No recipe today…but maybe a little bit of inspiration. :)
(Well…depending on whether you appreciate the taste of liquorice or not that is…personally, I love it!)
The rain poured down today, so we decided to go to a little cottage in the middle of the woods not too far from where we live, that mainly serve and sell tea.
After a very nice tea sitting I was looking around the shop for some Hojicha tea, which they unfortunately did not have, but instead found they also sold raw liquorice and liquorice roots.
Of course I had to get me some!
Raw liquorice is made by boiling the liquorice roots, and then most of the water is evaporated. What you got then is a syrup like substance that can be shaped into canes and dried.
The canes can be cut into drops prior to drying, crushed after drying, or even ground to a powder after drying and then used as a spice.
No additives, no sugar, no nothing(!)…
It’s naturally sweet due to the content of Glycyrrhizin, a substance 30-50 times sweeter than sugar, and is commonly used in medicine/alternative medicine all over the world because of it’s quite-a-few potential health benefits, such as:
• Strong anti-viral effects
• Aid for many stomach/bowel-related issues.
However, excessive consumption could have some negative effects too, such as increased blood pressure and edema.
(So…if you’ve already got high blood pressure, go easy on the liquorice!)
In Europe it’s recommended to not exceed 50 grams (about 1.7oz) of liquorice per day.
(…and I would say you don’t even need to go nowhere near that recommendation! For example, that cane on the picture above is 16 grams…three of those in a day is ridiculously much!, really. Each drop on the picture above is about 0.75 grams, and one drop melting in the mouth lasts a long time…six of those spread out over a day and you would feel like you’ve been eating liquorice all day.
50 grams a day is addictive behavior, seriously!)
Even though the very sweet taste, they’re quite low in carbs.
Looking at the percentage there’s about 26% carbs in raw liquorice.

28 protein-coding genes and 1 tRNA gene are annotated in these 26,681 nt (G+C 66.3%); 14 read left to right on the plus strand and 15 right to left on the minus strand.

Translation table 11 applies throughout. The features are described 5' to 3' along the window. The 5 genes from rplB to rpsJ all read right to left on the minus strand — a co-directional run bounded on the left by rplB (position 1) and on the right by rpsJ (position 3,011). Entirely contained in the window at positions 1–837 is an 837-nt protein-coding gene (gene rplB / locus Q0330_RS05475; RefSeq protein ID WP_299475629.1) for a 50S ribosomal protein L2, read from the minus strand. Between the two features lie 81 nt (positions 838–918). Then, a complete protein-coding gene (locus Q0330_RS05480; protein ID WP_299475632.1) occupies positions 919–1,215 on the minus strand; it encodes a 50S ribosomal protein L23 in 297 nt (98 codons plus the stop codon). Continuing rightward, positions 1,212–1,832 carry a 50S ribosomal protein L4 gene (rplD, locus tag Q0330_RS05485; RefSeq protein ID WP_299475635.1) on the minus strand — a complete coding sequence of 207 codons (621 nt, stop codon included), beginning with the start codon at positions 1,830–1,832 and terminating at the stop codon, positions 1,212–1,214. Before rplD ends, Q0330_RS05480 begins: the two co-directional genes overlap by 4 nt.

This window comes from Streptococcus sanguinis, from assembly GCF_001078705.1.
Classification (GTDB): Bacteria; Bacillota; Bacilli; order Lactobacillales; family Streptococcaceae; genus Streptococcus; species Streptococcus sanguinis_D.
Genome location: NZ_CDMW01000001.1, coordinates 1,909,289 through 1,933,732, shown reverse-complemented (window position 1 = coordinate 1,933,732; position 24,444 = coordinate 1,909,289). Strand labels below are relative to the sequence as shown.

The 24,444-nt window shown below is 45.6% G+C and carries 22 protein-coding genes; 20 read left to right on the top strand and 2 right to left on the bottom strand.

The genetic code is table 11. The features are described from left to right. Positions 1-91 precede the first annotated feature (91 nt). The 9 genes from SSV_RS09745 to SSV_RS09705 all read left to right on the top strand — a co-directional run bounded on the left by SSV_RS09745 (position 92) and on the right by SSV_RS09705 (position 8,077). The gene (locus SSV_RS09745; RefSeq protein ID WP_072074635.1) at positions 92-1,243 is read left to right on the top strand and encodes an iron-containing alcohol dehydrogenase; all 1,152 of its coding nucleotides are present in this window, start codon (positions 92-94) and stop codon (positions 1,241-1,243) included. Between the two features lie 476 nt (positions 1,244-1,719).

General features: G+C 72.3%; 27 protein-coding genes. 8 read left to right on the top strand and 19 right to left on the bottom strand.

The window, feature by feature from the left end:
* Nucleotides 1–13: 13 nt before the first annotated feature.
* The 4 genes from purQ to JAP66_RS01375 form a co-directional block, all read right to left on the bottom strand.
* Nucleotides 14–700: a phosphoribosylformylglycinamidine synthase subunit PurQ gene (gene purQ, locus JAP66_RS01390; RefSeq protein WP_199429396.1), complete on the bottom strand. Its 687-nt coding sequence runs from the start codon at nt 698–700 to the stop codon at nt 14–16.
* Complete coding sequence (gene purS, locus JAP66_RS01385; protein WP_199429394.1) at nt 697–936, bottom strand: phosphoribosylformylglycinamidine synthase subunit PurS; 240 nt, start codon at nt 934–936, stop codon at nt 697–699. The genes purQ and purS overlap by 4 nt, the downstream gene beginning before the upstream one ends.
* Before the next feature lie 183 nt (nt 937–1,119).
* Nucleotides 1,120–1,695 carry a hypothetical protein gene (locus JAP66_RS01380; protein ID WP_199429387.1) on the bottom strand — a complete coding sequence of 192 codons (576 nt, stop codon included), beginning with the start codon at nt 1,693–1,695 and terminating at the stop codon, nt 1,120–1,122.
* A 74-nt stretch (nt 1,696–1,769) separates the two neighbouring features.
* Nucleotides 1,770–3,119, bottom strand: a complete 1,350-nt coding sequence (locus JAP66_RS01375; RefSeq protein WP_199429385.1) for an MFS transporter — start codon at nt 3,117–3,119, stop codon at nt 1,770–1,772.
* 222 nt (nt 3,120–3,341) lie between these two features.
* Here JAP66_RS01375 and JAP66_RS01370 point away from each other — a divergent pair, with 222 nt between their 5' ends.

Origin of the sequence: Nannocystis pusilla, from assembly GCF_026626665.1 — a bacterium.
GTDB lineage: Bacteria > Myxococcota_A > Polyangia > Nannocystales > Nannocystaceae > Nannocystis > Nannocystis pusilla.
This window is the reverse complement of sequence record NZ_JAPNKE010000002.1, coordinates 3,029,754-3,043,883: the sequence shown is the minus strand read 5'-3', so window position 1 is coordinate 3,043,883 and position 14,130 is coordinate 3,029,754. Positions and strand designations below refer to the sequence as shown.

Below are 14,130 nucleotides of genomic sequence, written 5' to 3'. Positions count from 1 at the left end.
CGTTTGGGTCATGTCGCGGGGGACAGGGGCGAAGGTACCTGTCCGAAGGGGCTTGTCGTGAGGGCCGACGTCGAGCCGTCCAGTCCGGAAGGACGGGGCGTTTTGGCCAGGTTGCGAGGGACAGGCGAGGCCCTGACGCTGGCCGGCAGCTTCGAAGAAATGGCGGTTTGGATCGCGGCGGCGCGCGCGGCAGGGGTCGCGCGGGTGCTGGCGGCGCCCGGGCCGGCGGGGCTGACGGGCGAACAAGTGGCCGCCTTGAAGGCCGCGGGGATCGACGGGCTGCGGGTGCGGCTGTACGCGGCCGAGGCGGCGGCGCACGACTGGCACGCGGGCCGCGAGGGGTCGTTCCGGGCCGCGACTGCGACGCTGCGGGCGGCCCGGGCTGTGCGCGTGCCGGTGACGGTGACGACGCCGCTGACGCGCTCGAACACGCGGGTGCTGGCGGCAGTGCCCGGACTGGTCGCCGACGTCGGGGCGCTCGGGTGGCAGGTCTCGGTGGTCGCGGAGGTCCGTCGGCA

Looking at grams that means the whole cane in the picture above contains a little over 4 gram carbs, all content together in the black/yellow box is a little less than 3.5 gram carbs, and the content of the black/blue box a little less than 8 grams (about 0.2 grams per drop) carbs!
(So as per my example of six drops during a day, that would give you a carb count of 1.2 gram…)
Compared to candy, raw liquorice is an awesome substitute for a low-carber if/when the sugar cravings grow to big to handle, or you just want a sweet treat.
That being said, I do consider it being LCHF.
Regarding the paleo compliance of raw liquorice I’m not quite sure…
You somewhat process the roots to get the “product” (note: you don’t need to process the roots to consume them, you can just chew away on a root and be happy (that’s what I plan to do with the ones I bought)), but on the other hand there’s nothing stranger to the processing method than to the methods of cooking many other foods really (i.e. just boiling and drying).
When it comes to the plant itself, roots are definitely paleo, but the plant is a legume, and that’s not paleo…
In this case I think I would say the root of the plant is paleo, but the beans/pods are not (given they are eatable at all, I have no idea…).
– I’ll consider both raw liquorice and liquorice root being paleo until it’s proven otherwise.
Please comment…what do you think?
All in all, if you do appreciate the liquorice flavor I really recommend you trying some raw liquorice or liquorice root (in moderation of course)!
Over and out.